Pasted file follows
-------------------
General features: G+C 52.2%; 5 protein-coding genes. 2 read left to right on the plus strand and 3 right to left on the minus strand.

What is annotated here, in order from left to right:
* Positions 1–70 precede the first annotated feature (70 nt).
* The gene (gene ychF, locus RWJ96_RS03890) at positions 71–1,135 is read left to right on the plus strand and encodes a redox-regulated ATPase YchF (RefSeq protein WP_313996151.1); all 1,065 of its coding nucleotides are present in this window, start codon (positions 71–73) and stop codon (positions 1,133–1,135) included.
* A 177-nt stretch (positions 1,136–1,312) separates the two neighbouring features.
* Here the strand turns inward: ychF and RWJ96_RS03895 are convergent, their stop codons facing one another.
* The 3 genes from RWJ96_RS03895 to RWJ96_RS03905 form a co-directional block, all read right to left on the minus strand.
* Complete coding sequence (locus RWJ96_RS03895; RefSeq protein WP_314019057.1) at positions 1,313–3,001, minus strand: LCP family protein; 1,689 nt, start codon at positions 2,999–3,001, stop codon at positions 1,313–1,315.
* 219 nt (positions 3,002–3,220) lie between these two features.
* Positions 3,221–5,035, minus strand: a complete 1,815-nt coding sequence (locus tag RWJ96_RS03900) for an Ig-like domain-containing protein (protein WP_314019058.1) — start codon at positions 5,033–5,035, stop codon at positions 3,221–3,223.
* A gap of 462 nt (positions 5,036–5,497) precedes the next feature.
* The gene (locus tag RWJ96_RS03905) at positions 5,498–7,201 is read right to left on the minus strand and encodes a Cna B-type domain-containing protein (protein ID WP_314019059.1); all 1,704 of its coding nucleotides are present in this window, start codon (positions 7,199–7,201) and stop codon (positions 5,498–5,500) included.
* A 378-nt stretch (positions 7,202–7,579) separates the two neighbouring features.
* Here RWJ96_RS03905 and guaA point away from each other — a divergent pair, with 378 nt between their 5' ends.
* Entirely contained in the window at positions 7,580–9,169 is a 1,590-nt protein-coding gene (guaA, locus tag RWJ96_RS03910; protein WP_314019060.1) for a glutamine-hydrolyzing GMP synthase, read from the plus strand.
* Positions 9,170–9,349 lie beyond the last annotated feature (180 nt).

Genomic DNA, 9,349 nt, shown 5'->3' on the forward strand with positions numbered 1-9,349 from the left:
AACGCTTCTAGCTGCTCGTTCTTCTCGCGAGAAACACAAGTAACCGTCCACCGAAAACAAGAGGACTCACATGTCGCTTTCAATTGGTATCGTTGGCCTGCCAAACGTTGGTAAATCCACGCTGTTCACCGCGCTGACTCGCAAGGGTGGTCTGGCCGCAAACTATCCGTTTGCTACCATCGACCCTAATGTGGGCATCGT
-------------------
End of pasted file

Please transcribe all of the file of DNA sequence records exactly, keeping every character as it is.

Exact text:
General features: G+C 52.2%; 5 protein-coding genes. 2 read left to right on the plus strand and 3 right to left on the minus strand.

What is annotated here, in order from left to right:
* Positions 1–70 precede the first annotated feature (70 nt).
* The gene (gene ychF, locus RWJ96_RS03890) at positions 71–1,135 is read left to right on the plus strand and encodes a redox-regulated ATPase YchF (RefSeq protein WP_313996151.1); all 1,065 of its coding nucleotides are present in this window, start codon (positions 71–73) and stop codon (positions 1,133–1,135) included.
* A 177-nt stretch (positions 1,136–1,312) separates the two neighbouring features.
* Here the strand turns inward: ychF and RWJ96_RS03895 are convergent, their stop codons facing one another.
* The 3 genes from RWJ96_RS03895 to RWJ96_RS03905 form a co-directional block, all read right to left on the minus strand.
* Complete coding sequence (locus RWJ96_RS03895; RefSeq protein WP_314019057.1) at positions 1,313–3,001, minus strand: LCP family protein; 1,689 nt, start codon at positions 2,999–3,001, stop codon at positions 1,313–1,315.
* 219 nt (positions 3,002–3,220) lie between these two features.
* Positions 3,221–5,035, minus strand: a complete 1,815-nt coding sequence (locus tag RWJ96_RS03900) for an Ig-like domain-containing protein (protein WP_314019058.1) — start codon at positions 5,033–5,035, stop codon at positions 3,221–3,223.
* A gap of 462 nt (positions 5,036–5,497) precedes the next feature.
* The gene (locus tag RWJ96_RS03905) at positions 5,498–7,201 is read right to left on the minus strand and encodes a Cna B-type domain-containing protein (protein ID WP_314019059.1); all 1,704 of its coding nucleotides are present in this window, start codon (positions 7,199–7,201) and stop codon (positions 5,498–5,500) included.
* A 378-nt stretch (positions 7,202–7,579) separates the two neighbouring features.
* Here RWJ96_RS03905 and guaA point away from each other — a divergent pair, with 378 nt between their 5' ends.
* Entirely contained in the window at positions 7,580–9,169 is a 1,590-nt protein-coding gene (guaA, locus tag RWJ96_RS03910; protein WP_314019060.1) for a glutamine-hydrolyzing GMP synthase, read from the plus strand.
* Positions 9,170–9,349 lie beyond the last annotated feature (180 nt).

Genomic DNA, 9,349 nt, shown 5'->3' on the forward strand with positions numbered 1-9,349 from the left:
AACGCTTCTAGCTGCTCGTTCTTCTCGCGAGAAACACAAGTAACCGTCCACCGAAAACAAGAGGACTCACATGTCGCTTTCAATTGGTATCGTTGGCCTGCCAAACGTTGGTAAATCCACGCTGTTCACCGCGCTGACTCGCAAGGGTGGTCTGGCCGCAAACTATCCGTTTGCTACCATCGACCCTAATGTGGGCATCGT